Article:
A further look into the data dump brings good news and bad news. The good news is that Dropbox has contacted account holders and reset passwords of all potentially affected customers assuring them that there’s no evidence of an account being improperly accessed. Even more good news is that the passwords were encrypted with a salt, protecting users further.

Unfortunately, the bad news is that about half the leaked passwords had a different cryptographic algorithm from the other half. One half used a SHA-1 cryptographic algorithm, a weaker hash function that has been replaced by SHA-2 and SHA-3 variants. The other half was  encrypted using bcrypt, a more secure hashing function. Currently, there’s no clear way to know, from an account-level perspective, which passwords have the stronger algorithm in place. Regardless, users should change their Dropbox passwords and change any passwords that may reuse the initial Dropbox passwords to avoid cross-account compromise.

The ways in which these companies encrypted their data and responded to the breach and subsequent resurfacing lead to important takeaways for both individuals and organizations.

How individuals and companies can protect their own data and safeguard against future data breaches

There are several key takeaways for both businesses and individuals in mitigating the risk data breaches and leaked passwords involve.

To prevent further damage from both the Last.fm and Dropbox data breaches, organizations should:

  • Inform their employees of the breaches and urge them to change their passwords if they haven’t already
  • Urge them to change any passwords that have been reused from the Dropbox or Last.fm accounts, especially if they share the same associated email address.
  • Engage in security awareness training and focus on the importance of not reusing passwords and using difficult-to-guess passwords
  • Recommending two-factor authentication for Dropbox services in case employees are still worried that a malicious actor can access their account.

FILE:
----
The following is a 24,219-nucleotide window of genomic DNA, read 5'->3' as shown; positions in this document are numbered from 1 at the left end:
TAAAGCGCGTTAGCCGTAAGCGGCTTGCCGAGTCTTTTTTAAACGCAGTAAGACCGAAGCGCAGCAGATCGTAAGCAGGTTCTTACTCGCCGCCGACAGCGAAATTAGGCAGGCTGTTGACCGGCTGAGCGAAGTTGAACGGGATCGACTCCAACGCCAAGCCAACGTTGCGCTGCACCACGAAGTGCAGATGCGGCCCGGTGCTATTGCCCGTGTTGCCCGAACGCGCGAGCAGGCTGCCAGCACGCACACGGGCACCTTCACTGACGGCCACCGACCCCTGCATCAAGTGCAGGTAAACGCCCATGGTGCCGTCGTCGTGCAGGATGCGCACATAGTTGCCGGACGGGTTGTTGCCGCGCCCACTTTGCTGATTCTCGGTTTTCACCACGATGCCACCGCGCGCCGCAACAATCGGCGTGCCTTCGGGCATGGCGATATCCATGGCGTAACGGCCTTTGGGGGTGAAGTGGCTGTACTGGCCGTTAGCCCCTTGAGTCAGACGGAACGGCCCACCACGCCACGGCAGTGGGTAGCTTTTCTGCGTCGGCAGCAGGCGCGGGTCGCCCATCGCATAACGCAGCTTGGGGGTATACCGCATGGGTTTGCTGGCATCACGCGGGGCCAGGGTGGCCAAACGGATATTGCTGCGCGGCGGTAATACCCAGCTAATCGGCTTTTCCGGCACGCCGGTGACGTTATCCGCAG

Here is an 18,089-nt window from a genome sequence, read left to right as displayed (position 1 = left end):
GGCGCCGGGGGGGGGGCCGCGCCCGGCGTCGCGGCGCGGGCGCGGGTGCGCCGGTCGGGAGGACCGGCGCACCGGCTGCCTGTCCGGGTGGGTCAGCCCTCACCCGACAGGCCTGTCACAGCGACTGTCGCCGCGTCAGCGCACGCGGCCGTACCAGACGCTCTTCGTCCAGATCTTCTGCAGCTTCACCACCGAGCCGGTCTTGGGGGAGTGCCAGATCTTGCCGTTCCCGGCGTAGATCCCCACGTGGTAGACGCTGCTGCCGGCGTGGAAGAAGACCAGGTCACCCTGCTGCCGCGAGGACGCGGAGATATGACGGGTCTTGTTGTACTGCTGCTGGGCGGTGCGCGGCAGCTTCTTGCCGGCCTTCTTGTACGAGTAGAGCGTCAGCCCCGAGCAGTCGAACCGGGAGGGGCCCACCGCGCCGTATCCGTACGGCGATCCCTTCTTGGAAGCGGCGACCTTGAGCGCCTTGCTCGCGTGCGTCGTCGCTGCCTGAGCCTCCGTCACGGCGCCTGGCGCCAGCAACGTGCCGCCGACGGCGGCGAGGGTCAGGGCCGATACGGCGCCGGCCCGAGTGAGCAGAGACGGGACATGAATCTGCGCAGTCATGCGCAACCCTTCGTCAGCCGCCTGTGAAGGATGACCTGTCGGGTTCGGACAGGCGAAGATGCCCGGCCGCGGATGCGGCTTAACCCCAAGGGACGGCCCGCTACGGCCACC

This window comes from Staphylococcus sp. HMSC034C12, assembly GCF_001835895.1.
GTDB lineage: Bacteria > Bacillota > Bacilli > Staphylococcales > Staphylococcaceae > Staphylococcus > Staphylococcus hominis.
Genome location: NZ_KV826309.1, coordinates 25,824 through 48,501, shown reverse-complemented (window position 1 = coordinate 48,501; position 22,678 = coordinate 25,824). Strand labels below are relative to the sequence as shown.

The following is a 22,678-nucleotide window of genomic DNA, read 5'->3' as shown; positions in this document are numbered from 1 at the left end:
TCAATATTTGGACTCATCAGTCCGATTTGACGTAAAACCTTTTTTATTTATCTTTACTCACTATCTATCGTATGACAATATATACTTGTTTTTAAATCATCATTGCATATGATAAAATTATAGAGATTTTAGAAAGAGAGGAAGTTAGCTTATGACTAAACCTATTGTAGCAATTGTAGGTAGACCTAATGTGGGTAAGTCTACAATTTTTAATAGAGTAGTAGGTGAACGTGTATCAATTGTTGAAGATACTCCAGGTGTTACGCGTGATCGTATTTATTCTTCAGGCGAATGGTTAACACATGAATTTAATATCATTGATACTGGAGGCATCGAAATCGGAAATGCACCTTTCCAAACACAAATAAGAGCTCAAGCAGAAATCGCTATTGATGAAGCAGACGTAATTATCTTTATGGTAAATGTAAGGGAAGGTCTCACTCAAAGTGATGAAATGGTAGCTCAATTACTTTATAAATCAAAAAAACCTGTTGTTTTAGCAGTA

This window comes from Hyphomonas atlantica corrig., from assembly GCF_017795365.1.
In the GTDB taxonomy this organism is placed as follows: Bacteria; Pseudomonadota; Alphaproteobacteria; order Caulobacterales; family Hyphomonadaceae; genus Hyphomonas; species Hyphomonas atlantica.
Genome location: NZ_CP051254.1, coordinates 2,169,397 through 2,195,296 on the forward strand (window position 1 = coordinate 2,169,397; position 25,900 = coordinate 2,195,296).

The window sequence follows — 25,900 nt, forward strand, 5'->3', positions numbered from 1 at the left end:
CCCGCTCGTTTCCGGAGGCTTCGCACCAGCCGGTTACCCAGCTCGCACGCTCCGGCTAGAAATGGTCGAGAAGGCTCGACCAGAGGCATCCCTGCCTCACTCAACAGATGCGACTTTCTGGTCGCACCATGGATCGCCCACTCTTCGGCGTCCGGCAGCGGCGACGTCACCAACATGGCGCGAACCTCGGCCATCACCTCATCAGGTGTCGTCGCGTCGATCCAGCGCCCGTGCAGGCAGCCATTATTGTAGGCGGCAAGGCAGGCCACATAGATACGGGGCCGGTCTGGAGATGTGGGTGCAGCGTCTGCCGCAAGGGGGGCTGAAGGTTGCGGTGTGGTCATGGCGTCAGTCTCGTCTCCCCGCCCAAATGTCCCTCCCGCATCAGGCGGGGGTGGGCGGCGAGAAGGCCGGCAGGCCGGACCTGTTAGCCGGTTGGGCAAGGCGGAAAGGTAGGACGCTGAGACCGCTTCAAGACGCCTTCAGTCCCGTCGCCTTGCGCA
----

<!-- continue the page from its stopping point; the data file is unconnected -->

Individuals should also be taking the role of employees here and following this advice as well.

In a scenario where an organization is breached and sensitive information is leaked, the Dropbox and Last.fm hacks show that the manner in which passwords are encrypted or hashed makes a significant difference in how easy the information can become publicly available and viewable. For organizations that use user accounts and passwords as part of their customer experience, for example, an email provider or application company, organizations should:

  • Salt users’ hashed passwords. Salting passwords is a minimum requirement of protecting user data and ensures that in the case of a data breach, hackers will have a much harder time cracking passwords.
  • Use a secure, high quality, password hashing algorithm. Paragon Initiative has a good up-to-date post on which algorithms are best for protecting users’ passwords. They rank Argon2 as the top algorithm but also note bcrypt, scrypt, Catena, Lyra2, Makwa, and yescrypt as acceptable alternatives.
  • Be prompt in their actions. Whether or not any malicious activity has been detected, organizations are quick to reset user passwords and communicate discovered issues to pre-empt any severe consequences.

Resurfaced data breaches are likely to be more common as hackers practice careful diligence prior  to infiltrating an organization’s network and exfiltrating the accessed data. In the meantime, organizations and individuals should practice basic security measures when it comes to password management and user data protection in order to minimize any widespread damage.